The last place you'd expect to find signs of water erosion is in the Asteroid Belt, but researchers from NASA's Jet Propulsion Laboratory (JPL) say that data collected during the Dawn spacecraft's visit to the protoplanet Vesta indicates that it not only once had water, but that it formed gullies and other erosion features on its surface.
Vesta was originally thought to be bone dry, but images and instrument readings from the unmanned Dawn probe's visit to Vesta, during which is orbited the protoplanet (or giant asteroid) from 2011 to 2013, indicate that water may once have been present on the asteroid and that it had a part to play in forming its features. In particular, Dawn sent back images of young craters with curved gullies and fan-like deposits. About 100 ft (30 m) wide and stretching half a mile (900 m), these gullies are especially prominent in the 9 mi (15 km) wide Cornelia Crater.
The JPL team is quick to point out that what happened wasn't flowing rivers running across the face of Vesta. The extreme cold, hard vacuum and extremely weak gravity wouldn't allow liquid water to exist on the surface – once exposed above a certain temperature, it would immediately sublimate into gas. Instead, the water had a more indirect role to play.
To understand the process, look at a common workshop inhabitant; graphite powder. It's an excellent lubricant that allows metal parts to slide past one another with ease. However, if you read enough old-time science fiction you're bound to come across a passage where a greenhorn astronaut jams up the radar antenna by squirting graphite powder into it, only to have it literally grind to a halt. That's because graphite is actually very gritty stuff, but it acts as a lubricant because water molecules sit between the flat carbon molecules, so they slide about like panes of glass on ball bearings. In space, the water boils away, and the graphite becomes an abrasive.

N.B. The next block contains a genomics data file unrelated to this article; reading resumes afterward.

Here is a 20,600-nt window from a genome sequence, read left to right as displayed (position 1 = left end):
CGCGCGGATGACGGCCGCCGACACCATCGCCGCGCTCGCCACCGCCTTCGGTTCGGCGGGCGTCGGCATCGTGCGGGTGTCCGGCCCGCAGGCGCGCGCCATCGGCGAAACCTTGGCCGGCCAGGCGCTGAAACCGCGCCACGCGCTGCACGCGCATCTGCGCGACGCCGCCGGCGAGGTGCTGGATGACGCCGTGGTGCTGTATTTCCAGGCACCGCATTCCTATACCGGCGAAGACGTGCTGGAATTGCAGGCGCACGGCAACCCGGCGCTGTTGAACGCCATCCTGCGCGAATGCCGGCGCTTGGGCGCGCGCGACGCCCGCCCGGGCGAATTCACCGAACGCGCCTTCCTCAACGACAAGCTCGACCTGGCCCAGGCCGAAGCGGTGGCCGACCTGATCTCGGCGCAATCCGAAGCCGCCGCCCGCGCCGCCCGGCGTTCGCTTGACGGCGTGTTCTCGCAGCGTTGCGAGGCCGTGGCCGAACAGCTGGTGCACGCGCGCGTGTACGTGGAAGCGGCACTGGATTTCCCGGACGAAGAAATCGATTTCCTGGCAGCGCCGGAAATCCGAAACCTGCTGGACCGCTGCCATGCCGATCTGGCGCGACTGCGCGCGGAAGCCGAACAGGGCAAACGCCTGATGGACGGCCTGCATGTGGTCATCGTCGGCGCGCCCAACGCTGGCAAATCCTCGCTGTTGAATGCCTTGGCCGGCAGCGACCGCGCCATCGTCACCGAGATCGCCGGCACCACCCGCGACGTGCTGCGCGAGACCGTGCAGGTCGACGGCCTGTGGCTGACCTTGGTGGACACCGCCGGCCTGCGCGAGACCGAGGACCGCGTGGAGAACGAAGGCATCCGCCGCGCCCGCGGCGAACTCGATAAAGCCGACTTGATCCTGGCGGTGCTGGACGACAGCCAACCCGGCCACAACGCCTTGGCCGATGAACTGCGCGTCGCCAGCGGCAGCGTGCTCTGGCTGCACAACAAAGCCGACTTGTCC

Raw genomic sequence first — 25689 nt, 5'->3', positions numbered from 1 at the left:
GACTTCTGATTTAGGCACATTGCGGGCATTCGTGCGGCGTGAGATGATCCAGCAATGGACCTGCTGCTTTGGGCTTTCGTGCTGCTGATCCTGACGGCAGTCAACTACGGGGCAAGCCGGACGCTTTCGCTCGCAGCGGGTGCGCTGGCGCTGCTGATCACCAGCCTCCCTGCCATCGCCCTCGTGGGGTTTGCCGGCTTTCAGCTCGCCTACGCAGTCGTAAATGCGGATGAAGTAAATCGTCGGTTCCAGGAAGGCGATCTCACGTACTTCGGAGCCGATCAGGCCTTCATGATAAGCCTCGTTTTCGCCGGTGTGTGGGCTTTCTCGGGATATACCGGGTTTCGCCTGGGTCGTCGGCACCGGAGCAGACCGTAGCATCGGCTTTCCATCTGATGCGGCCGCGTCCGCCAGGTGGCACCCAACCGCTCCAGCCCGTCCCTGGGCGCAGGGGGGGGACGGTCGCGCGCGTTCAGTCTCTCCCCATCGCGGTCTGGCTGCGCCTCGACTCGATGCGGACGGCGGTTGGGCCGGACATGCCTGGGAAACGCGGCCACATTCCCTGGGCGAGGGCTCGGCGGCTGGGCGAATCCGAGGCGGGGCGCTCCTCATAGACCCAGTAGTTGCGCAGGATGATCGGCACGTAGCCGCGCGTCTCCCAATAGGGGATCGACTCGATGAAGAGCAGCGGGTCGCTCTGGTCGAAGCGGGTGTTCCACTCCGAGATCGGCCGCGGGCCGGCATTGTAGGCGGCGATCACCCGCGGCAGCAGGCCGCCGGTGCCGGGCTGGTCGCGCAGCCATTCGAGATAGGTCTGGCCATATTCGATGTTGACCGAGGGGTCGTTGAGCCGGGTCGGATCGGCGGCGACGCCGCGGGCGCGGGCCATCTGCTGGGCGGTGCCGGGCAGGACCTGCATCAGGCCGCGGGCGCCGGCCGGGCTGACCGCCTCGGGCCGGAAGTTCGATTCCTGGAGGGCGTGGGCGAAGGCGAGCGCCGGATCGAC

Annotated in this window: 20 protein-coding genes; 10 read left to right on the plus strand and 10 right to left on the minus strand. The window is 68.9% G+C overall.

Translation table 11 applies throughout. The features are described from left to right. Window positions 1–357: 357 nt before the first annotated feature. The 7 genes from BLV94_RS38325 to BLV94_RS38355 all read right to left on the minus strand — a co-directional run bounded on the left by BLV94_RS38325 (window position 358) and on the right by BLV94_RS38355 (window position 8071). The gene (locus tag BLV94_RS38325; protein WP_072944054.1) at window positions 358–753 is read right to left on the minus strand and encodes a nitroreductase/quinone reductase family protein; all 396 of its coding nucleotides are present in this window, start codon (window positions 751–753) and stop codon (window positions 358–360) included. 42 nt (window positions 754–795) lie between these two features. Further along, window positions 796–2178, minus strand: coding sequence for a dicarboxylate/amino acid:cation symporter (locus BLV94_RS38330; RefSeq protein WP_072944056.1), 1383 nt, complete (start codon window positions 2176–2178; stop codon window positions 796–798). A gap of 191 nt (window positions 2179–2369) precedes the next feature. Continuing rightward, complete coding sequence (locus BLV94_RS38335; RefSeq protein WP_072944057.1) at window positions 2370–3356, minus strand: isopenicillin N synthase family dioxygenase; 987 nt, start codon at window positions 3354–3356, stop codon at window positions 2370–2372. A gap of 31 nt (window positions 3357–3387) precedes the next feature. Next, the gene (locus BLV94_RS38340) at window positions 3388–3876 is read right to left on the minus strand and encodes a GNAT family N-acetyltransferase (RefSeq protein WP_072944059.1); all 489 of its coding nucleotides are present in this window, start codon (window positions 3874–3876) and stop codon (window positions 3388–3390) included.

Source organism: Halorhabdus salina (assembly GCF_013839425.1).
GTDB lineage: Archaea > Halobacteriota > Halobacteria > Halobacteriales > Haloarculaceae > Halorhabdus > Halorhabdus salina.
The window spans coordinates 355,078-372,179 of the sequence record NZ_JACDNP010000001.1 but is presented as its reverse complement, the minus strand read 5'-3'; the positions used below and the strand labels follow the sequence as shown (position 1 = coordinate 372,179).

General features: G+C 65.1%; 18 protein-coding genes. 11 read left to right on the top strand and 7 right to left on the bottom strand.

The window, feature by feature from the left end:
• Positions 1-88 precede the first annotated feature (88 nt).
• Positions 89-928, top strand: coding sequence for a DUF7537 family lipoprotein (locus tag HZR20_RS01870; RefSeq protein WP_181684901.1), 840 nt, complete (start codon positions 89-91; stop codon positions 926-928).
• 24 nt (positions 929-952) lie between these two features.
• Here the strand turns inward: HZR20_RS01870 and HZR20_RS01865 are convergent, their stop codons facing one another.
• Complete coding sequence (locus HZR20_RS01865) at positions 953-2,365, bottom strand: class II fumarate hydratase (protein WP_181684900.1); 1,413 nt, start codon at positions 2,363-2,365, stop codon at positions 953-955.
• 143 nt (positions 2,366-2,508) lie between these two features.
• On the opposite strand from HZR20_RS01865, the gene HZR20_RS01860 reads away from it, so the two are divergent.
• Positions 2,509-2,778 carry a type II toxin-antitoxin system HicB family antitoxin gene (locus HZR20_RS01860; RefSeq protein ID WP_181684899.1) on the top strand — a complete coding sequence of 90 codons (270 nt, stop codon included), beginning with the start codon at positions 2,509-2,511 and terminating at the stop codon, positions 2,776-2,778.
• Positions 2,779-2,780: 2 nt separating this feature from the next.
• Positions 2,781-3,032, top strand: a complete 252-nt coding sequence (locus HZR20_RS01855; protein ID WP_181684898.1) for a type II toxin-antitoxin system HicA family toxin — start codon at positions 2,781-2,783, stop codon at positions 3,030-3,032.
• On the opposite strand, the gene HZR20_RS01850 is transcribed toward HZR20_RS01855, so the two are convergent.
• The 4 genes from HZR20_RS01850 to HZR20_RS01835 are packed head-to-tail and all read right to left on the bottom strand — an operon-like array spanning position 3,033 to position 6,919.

According to JPL, conditions on ancient Vesta included subsurface ice deposits; possibly left by comets striking the protoplanet. A few hundred million years ago, another impact exposed the deposits and heated them enough to melt the ice. The water trapped underground didn't boil immediately and acted like the water molecules in the graphite, allowing dust, sand, and rocks to slide along to form the gullies and deposits in the impact crater walls.
The team says that Dawn was unable to determine if water is currently present on Vesta, but readings from the spacecraft's visible and infrared mapping spectrometer and gamma ray and neutron detector indicate the presence of hydrated minerals, strengthening the case for a once-wet history.
Dawn was launched on September 27, 2007 atop a Delta II rocket from Space Launch Complex 17B at Cape Canaveral Air Force Station, Florida. After making a flyby of Mars on February 4, 2009 in a slingshot maneuver, it went into orbit around the protoplanet Vesta on July 16, 2011, where it carried out a 14-month survey of its surface.
The 1,240 kg (2,730 lb) spacecraft then used its ion thruster to send it on a three and a half year passage to Ceres. When it arrives on March 6, it will mark the first visit to a dwarf planet by any spacecraft. By visiting Vesta and Ceres, Dawn will have visited the two most massive objects in the asteroid belt, with Ceres the largest object in the asteroid belt between Mars and Jupiter, making up a third of the mass of the entire belt.
The team's results were published in Earth and Planetary Science Letters.
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